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VOL. 4.]

Observations, Anecdotes, &c.

33

the neighbouring mines, and two hun- hundred tons melted annually, and two dred tons are used every week. The thousand labourers are employed. The coals are, according to the old custom, river Carron puts the machines in mopiled up in heaps of four feet high, tion, and for the dry season a reservoir from six to eight feet broad, and from of thirty acres in extent is kept up. twenty to thirty feet in length. There This undertaking belongs to a society. are in every heap six flues to promote Besides this establishment, Scotland the current of air; the carbonization is possesses many foundries and meltingcompleted in fifty, sixty, or seventy houses, which furnish every year thirtyhours. The coals do not lose much of two thousand seven hundred and sixty their mass. The raw iron is melted in tons, the ton at 71. sterling, which six reverberatory furnaces, and here amounts to 229,3271. sterling; and they make cannon, and a great seven thousand six hundred and twenty many other articles of the coarsest as persons gain their livelihood by this well as of the finest quality. In the institution. Eleven foundries in Glassix furnaces twenty tons are meited at gow alone employ above a thousand a time. We saw a great variety of persons, and the value of their produce manufactured goods, from the largest is above 500,000l. sterling. cannon and carronades for the royal We returned from Carron to Falnavy, to the most elegant chimney or- kirk. From this place the road leads along a well-cultivated chain of hills

naments.

There is also in this foundry a great covered with country seats and parks, machine to bore the cannon; the gun to Linlithgow, a small place consisting is placed in a horizontal position; the of ill-built houses. Here we saw begborer lies on a carriage, which is ad- gars for the first time. The country vanced towards the cannon; the latter beyond it is high and well cultivated. turns round its axis without advancing. Night overtook us eight miles from This mechanism is put in motion by Edinburgh, and we were only apprized a fall of water. of our entrance into the city by the There are nearly six thousand five bright illumination in the streets.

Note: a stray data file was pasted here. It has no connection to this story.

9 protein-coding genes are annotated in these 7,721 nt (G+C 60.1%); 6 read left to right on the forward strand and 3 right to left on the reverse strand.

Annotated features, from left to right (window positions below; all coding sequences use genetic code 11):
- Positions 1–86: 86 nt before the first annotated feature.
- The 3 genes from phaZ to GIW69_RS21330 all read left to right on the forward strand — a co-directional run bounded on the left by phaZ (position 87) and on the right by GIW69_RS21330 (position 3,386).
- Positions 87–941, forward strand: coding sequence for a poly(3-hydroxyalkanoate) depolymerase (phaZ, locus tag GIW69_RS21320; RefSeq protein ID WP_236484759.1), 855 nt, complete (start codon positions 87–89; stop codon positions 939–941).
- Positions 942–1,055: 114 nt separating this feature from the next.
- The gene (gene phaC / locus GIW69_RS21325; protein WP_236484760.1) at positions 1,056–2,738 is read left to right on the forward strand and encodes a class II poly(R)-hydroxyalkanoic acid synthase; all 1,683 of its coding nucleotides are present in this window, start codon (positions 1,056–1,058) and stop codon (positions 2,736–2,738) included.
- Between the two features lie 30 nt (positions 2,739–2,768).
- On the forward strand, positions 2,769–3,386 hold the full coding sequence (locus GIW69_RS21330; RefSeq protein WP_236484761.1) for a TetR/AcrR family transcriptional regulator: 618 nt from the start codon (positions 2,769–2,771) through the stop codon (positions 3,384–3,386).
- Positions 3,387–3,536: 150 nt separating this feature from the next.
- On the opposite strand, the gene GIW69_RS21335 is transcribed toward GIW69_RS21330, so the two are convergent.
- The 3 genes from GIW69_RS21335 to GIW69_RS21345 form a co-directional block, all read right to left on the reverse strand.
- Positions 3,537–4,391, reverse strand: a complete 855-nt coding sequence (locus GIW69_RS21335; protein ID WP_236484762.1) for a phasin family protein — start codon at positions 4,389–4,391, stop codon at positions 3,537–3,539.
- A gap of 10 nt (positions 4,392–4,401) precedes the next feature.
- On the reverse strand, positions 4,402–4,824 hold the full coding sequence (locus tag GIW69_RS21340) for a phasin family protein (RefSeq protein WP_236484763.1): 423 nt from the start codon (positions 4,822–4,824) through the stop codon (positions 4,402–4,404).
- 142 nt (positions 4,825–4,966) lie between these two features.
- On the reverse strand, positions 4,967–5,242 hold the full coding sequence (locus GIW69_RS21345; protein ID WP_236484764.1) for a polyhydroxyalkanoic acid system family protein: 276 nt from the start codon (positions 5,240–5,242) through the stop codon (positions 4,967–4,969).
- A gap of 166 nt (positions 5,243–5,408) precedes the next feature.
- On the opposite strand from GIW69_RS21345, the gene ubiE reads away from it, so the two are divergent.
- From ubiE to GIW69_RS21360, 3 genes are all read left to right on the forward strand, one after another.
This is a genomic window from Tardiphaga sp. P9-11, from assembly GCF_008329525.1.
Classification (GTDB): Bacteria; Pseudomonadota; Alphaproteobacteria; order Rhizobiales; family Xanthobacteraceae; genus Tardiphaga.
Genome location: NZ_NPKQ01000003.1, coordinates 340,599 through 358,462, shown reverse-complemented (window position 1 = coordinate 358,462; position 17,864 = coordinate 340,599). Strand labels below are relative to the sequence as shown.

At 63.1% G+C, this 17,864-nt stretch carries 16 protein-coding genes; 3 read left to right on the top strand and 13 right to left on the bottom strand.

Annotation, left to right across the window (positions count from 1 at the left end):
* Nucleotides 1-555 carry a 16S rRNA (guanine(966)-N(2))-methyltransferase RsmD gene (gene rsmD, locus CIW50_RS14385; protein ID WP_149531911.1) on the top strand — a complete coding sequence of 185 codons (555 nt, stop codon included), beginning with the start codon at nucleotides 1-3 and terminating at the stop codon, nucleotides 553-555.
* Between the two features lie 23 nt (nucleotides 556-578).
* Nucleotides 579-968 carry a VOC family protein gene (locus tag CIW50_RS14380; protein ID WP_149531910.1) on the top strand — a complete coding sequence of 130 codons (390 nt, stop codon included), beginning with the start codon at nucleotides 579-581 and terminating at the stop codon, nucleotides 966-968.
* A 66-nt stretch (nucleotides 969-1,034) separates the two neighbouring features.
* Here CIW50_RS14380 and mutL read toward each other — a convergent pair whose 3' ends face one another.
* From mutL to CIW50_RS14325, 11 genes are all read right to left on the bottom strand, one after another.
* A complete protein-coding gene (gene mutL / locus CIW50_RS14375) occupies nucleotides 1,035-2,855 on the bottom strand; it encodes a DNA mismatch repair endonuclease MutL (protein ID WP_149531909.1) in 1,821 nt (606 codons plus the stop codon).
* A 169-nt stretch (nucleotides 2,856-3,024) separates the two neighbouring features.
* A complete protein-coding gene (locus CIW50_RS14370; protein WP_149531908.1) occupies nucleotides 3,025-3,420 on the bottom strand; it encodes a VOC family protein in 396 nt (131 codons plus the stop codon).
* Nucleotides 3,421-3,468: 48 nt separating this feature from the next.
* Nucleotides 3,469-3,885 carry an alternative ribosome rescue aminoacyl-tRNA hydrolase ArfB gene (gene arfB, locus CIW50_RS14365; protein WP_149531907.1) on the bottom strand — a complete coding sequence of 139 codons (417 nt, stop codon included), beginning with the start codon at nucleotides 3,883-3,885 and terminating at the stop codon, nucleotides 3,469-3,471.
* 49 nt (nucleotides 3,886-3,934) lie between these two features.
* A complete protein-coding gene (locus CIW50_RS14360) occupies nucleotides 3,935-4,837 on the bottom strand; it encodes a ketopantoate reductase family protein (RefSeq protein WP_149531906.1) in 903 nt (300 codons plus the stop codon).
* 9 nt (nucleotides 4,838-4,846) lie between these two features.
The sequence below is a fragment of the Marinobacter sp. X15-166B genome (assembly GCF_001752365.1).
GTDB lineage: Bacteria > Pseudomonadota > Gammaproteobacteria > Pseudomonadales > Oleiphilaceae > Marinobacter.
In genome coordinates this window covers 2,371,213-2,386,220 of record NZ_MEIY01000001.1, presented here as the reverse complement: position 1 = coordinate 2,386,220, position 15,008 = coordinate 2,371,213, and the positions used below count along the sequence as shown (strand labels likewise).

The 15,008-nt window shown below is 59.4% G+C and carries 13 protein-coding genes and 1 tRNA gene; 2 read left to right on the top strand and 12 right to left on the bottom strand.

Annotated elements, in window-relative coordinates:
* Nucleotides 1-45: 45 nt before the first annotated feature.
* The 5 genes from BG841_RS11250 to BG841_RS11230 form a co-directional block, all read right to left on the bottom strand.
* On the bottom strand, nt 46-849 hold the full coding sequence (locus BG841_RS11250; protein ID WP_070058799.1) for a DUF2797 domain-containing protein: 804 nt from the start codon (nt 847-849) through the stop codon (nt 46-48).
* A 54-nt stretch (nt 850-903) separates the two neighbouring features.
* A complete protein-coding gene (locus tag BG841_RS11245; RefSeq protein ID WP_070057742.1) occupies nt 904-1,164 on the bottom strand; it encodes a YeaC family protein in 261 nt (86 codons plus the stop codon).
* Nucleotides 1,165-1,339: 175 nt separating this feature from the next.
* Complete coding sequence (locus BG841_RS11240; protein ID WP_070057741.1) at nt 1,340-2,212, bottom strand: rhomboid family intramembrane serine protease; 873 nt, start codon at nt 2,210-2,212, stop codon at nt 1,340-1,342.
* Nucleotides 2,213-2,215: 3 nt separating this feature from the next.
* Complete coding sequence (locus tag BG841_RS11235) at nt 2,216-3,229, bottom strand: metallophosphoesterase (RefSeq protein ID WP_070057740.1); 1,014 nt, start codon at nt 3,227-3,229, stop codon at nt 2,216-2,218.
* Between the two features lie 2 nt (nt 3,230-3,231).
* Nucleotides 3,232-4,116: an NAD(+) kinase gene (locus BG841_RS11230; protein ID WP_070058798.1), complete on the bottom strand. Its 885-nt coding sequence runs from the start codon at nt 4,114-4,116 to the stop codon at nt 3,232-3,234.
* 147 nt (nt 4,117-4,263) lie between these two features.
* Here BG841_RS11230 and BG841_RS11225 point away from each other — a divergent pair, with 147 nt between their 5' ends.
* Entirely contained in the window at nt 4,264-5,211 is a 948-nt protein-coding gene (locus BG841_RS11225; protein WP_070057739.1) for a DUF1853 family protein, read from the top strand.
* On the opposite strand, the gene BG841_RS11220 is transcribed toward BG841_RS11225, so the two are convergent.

MINUTIE LITERARLE.

OBSERVATIONS, ANECDOTES, &c. ILLUSTRATIVE OF THE HISTORY OF LITERATURE. From the New Monthly Magazine, August, 1818.

KING JAMES THE FIRST.

NOTWIT

mitted the manuscript of his Novum JOTWITHSTANDING the prai- Organum to the perusal of his cousin ses which were lavished upon this Sir Thomas Bodley, who in returning British Solomon, as his flatterers called it, gave him this advice: "One kind of him, it appears that the booksellers were boldness doth draw on another, insofar from being fond of engaging in his much that methinks I should offend works. The learned Thomas Lydyat, not to signify, that before the transcript in a letter to Mr., afterwards Archbish- of your book be fitted for the press, it op, Usher (written August 22, 1611) will be requisite for you to cast a censays, I have sent you the King's book sor's eye upon the stile and elocution, in Latin against Vorstius, yet scant dry which in the frame of your periods, and from the press which Mr. Norton, in divers words and phrases, will hardly who hath the matter wholly in his own go for current, if the copy brought to hands, swore to me, he would not print, me be just the same that you would unless he might have money to print it." publish."

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LORD BACON.

This great man, of whom the world is yet to seek for a good memoir, subE ATHENEUM. Vol. 4.

WOTTON AND GRAY.

Sir Henry Wotton whose history has been so well related by honest Izaack Walton, spent the close of his very busy